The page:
2.2 Creating a Triangular Mesh from Still Images

20 Jun, 2017 | PFTRACK, TUTORIALS

This tutorial is part of Level 2. Extended Matchmoving in PFTrack (overview) of The Pixel Farm’s Training Course for PFTrack. Find out more and register for the next available live class.

In the Extended Matchmoving in PFTrack class we have used PFTrack’s photogrammetry tools to help us solve multiple camera motions into a single scene. These tools can also be used to create textured triangular meshes. This tutorial will walk you through the necessary steps to create a mesh from the scene created during the class.

Contents

01. The Photo Mesh node

02. Using Masks

– Using a Fuzzy Selection Mask

03. Generate Depth Maps

– Specify the Scene Bounding Box

– Create the Depth Maps

04. Build the Mesh

05. Using the Mesh

– Export the Full Resolution Mesh

– Simplify the Mesh

06. Beyond Photogrammetry

07. Conclusion

Tutorial Footage

To learn this tutorial you will need to download and use the footage below.

Footage: PFTClocktower.zip

Download

01. The Photo Mesh Node

You can create dense triangular meshes from one or more solved cameras or Photo Survey point clouds in the Photo Mesh node. Note that if you are using more than one input, the cameras must be part of the same coordinate system, like we have done in the live session.

Create a Photo Mesh node from the Photogrammetry group and connect it to the Orient Scene node below the Photo Survey node.

02. Using Masks

Many of the photos used in the live session contain large area of blue sky. In cases like this, it is often helpful to mask out the sky to restrict the mesh creation to the foreground (similar cases would be a green screen shot). Fuzzy Selection masks provide a quick way of creating masks for the sky, as they mask areas of similar colour. In the Photo Mesh node, click the Mask button to open the Mask panel.

This section will now walk you through the necessary steps to create and adjust a Fuzzy Selection mask. Click the Help button whilst still in the Mask panel to open the mask documentation for more information on masks in PFTrack.

Using a Fuzzy Selection Mask

Click the Fuzzy Selection button to create the mask. Then move the centre point into the area of the sky that you want to mask out. You can see how pixels of similar colour to the centre point are automatically included in the mask.

The Colour Falloff value controls how similar pixel colours have to be to the centre point to be included in the mask. Adjust the vertical Colour Falloff handle, until the sky on the right is completely covered. The actual Colour Falloff value necessary depends on where you have placed the centre point.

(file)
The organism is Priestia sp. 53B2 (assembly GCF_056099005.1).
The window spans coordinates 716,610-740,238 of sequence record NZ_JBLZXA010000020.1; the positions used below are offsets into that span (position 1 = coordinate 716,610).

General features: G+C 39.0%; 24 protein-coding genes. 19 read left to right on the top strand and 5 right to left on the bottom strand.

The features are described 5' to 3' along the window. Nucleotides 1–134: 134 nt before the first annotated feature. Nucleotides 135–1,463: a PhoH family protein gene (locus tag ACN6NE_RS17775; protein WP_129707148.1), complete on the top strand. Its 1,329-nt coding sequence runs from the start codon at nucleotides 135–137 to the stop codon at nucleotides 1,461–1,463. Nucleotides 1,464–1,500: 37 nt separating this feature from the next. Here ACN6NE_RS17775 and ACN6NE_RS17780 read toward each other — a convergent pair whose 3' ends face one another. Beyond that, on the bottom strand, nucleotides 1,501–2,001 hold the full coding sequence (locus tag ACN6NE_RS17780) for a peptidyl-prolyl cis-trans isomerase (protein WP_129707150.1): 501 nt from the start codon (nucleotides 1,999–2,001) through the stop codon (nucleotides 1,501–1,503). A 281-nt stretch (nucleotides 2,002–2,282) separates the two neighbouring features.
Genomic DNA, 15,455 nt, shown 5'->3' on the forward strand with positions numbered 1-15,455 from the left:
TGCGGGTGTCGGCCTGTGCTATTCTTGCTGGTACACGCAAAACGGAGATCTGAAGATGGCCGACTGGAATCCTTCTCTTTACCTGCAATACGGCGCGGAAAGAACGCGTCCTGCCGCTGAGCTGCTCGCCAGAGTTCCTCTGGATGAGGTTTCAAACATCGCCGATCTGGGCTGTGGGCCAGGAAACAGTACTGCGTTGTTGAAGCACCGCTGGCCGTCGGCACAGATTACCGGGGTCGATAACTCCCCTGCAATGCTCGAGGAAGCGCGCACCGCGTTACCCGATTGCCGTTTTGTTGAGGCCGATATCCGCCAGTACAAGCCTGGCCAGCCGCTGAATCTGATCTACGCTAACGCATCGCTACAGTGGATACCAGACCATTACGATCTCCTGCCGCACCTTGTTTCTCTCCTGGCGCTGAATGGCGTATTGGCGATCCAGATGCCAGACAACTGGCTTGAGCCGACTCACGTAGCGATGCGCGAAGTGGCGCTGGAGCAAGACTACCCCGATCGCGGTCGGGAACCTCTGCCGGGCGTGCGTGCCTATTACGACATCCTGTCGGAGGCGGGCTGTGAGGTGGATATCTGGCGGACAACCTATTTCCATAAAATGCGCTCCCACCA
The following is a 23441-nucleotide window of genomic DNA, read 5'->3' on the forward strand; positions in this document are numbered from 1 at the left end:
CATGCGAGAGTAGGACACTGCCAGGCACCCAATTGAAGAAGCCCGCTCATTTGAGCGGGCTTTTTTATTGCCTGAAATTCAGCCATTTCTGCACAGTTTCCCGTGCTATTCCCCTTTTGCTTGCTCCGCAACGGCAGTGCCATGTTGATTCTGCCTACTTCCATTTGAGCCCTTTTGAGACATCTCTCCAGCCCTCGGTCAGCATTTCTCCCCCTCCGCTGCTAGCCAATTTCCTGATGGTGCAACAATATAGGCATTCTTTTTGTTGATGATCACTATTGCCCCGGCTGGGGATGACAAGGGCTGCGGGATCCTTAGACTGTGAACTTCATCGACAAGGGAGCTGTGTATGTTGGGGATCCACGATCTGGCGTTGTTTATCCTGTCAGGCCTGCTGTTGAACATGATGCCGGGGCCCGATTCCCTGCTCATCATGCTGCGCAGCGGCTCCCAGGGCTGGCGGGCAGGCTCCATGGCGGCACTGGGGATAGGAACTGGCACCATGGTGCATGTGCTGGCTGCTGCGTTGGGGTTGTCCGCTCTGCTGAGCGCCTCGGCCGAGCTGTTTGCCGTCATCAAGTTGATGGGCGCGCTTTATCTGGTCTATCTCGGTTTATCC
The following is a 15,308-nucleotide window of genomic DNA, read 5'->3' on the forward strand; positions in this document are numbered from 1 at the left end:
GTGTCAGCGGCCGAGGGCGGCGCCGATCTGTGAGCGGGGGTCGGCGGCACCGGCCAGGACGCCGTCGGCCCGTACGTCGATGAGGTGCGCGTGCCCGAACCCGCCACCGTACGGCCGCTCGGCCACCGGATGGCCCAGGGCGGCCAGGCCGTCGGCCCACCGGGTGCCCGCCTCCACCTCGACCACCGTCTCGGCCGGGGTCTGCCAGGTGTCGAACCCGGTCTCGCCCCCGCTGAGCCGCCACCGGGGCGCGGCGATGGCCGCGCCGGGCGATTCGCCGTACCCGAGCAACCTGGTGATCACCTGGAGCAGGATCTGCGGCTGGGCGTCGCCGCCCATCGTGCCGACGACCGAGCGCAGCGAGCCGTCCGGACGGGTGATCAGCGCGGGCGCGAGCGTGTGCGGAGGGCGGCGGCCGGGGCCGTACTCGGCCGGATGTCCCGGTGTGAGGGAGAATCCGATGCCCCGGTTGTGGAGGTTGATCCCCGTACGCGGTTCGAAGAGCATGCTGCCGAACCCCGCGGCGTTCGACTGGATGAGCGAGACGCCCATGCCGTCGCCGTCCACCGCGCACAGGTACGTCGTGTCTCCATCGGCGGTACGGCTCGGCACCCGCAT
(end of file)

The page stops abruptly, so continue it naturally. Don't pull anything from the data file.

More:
In most images, areas of the sky are separated by the clocktower. You could add a second Fuzzy Selection mask, or create a second selection point by holding the Shift key and clicking with the left mouse button.

When creating your masks, take care of the keyframes, and the in and out frames of each mask, so not to accidentally mask out areas of the image you would like included in your model. A new keyframe is created for every frame where you change a mask property.

A sample selection of possible masks for this image collection is shown in the screenshot below. The actual masks you create may vary.

Once you have made sure all parts of the sky that are visible in the photos have been masked out, close the Mask panel by clicking the Mask button again.

03. Generate Depth Maps

Creating a mesh in the Photo Mesh node consists of two steps. First you will have to generate depth maps for each frame, from which the geometry will be generated in a second step. Before creating the depth maps, you can adjust the scene bounding box to specify the area of interest in the scene.

Specify the Scene Bounding Box

Select Edit to start editing the bounding box.

It often helps to split the view into 4 windows to get a better overview of your scene. The white edges define the bounding box. Click and drag with the left mouse button to adjust the nearest, highlighted face of the box. Hold the Ctrl key (Windows/Linux), or Command key (Mac), to adjust the face opposite the nearest.

Note that for the best results, the bounding box should be roughly aligned with the major axes of the scene. For this reason, it may be necessary to use an Orient Scene node before the Photo Mesh node to adjust the overall scene orientation, ensuring the vertical Y axis is pointing upwards, and either the X or Z axis is aligned in the major horizontal direction. For this example, this has been done during the live training.